TCNP Blog and News

JeffCO H20: Risky Business

not-down-the-stormdrainThey are called storm drains, inlets, culverts, and gutters.  These openings, pipes, and ditches along roadways are built for the purpose of quickly removing rainwater from paved areas to prevent flooding.  Unlike the sanitary sewer system which carries wastewater from homes and businesses to a wastewater treatment plant, storm drains carry rainwater and anything else on the ground directly to the nearest creek or stream.  This water does not get treated.  The thing is, storm drains are very conveniently located, and therein lies the problem.  When working outside, it’s normal to want to be done as quickly as possible, and that includes cleaning up after completing a project.  But it is not okay to use a storm drain for the disposal of grass clippings, car wash water, vehicle fluids, or any other material associated with your project due to its potential to pollute waterways. Take the extra step to properly dispose of waste or leftover materials.  Grass clippings and other yard debris can be used to start a compost pile which will create some wonderfully rich nutrients to add to your garden.  Cars should be washed on a grassy or other pervious area so that wash water can soak into the ground rather than run off into the street, or taken to a commercial car wash which captures and recycles wash water. Used vehicle fluids are accepted at most locations that service cars.  The bottom line is that stormwater pollution affects everyone, and it takes everyone working together to keep Jefferson County waterways clean!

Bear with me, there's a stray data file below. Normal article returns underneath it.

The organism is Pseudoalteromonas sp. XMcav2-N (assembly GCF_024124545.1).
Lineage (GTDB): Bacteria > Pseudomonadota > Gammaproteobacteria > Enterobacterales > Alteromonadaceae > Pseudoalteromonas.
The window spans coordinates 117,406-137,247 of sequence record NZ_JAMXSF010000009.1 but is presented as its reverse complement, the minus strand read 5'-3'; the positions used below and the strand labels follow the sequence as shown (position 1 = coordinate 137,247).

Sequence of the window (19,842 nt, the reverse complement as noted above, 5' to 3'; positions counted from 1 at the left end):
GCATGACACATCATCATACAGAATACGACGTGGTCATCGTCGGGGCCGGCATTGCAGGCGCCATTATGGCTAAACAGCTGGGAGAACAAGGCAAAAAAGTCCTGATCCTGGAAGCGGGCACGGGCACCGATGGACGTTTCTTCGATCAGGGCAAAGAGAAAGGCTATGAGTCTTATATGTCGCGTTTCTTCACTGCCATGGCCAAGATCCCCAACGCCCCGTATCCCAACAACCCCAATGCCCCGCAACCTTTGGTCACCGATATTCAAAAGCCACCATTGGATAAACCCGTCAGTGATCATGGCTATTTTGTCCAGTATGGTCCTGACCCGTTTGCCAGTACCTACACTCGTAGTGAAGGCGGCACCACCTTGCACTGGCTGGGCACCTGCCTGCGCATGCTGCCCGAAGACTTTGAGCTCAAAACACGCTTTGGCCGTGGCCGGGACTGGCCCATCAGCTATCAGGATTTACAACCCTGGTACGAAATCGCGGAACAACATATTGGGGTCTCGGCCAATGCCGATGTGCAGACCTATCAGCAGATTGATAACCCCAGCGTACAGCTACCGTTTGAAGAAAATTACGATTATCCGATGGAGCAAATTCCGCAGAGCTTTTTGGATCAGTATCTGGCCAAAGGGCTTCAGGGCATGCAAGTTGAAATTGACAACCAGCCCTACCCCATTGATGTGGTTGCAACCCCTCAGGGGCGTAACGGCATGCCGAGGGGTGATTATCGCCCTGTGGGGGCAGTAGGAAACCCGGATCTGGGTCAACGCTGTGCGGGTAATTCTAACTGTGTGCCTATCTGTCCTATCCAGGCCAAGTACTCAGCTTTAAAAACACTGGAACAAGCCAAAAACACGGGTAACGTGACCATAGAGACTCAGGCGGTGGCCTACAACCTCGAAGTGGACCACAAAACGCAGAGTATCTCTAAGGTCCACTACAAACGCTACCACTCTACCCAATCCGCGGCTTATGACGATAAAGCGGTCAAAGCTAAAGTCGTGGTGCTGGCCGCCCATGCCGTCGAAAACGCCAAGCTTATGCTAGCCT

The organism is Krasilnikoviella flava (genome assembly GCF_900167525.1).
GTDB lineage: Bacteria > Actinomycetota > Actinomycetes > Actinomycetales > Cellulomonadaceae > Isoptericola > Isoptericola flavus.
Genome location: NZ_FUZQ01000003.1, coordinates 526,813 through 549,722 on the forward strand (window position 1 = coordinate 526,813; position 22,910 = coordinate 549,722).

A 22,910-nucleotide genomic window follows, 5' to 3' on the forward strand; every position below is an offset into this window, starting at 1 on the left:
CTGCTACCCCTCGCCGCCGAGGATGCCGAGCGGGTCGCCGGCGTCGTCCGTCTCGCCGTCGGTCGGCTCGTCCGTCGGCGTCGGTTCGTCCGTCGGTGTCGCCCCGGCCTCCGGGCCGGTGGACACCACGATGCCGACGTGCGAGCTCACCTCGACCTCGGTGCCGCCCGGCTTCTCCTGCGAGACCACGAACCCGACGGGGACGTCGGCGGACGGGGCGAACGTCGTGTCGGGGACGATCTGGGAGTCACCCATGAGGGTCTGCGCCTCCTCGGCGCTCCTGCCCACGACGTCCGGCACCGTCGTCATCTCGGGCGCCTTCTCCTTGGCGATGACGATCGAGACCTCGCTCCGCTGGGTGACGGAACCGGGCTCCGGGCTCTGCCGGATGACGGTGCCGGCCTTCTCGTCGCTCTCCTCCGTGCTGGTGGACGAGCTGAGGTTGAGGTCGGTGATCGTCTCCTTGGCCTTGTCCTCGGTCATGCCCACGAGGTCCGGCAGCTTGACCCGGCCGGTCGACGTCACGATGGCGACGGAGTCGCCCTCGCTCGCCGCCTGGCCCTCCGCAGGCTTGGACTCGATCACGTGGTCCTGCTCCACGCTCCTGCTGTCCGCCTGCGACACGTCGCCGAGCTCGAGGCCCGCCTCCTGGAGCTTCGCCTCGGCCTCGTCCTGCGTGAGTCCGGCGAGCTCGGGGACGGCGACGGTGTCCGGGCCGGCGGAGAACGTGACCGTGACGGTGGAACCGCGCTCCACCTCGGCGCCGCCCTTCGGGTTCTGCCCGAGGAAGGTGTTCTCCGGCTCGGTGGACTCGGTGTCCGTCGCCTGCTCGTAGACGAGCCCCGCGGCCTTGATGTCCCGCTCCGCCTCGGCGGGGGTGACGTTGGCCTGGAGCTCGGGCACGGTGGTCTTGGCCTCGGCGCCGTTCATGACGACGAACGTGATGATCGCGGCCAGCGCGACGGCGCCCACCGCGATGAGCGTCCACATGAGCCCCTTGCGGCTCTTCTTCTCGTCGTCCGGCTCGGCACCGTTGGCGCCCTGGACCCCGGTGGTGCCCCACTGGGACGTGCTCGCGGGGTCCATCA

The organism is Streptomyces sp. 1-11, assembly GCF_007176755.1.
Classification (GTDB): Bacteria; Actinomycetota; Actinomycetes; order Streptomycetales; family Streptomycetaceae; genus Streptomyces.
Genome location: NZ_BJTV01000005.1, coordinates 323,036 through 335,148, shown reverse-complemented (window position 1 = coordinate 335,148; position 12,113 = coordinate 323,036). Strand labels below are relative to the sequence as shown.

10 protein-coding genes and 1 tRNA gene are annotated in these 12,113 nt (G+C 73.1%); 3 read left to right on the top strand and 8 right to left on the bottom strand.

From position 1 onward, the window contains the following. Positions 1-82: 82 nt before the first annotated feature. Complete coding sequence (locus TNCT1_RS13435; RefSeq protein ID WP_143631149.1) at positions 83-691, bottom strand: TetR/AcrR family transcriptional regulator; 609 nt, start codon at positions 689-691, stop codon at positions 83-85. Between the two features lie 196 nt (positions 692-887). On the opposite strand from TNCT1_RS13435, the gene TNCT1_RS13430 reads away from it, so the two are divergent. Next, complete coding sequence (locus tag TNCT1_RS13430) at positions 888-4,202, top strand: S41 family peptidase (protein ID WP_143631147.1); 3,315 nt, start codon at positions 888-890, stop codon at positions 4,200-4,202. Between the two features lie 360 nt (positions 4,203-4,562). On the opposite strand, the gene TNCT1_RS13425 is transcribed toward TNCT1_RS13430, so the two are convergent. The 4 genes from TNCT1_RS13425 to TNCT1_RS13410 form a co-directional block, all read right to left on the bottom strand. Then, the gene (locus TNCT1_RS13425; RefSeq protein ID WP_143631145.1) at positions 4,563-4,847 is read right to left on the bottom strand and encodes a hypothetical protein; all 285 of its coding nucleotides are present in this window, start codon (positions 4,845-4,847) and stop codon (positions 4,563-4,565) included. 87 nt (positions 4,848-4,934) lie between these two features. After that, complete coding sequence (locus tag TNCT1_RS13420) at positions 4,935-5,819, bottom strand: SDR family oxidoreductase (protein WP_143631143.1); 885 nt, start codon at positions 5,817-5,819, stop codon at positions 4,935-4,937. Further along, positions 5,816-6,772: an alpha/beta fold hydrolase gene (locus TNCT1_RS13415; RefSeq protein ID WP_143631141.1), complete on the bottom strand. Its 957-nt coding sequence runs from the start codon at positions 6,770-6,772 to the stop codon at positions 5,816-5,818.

What’s Happening?

Brown Bag Lunch and Learn Seminar Series – Birmingham Botanical Gardens, 11:30 am – 12:30 pm – This free seminar series continues through October.  No reservations required; light refreshments provided.  For more information, visit www.bbgardens.org.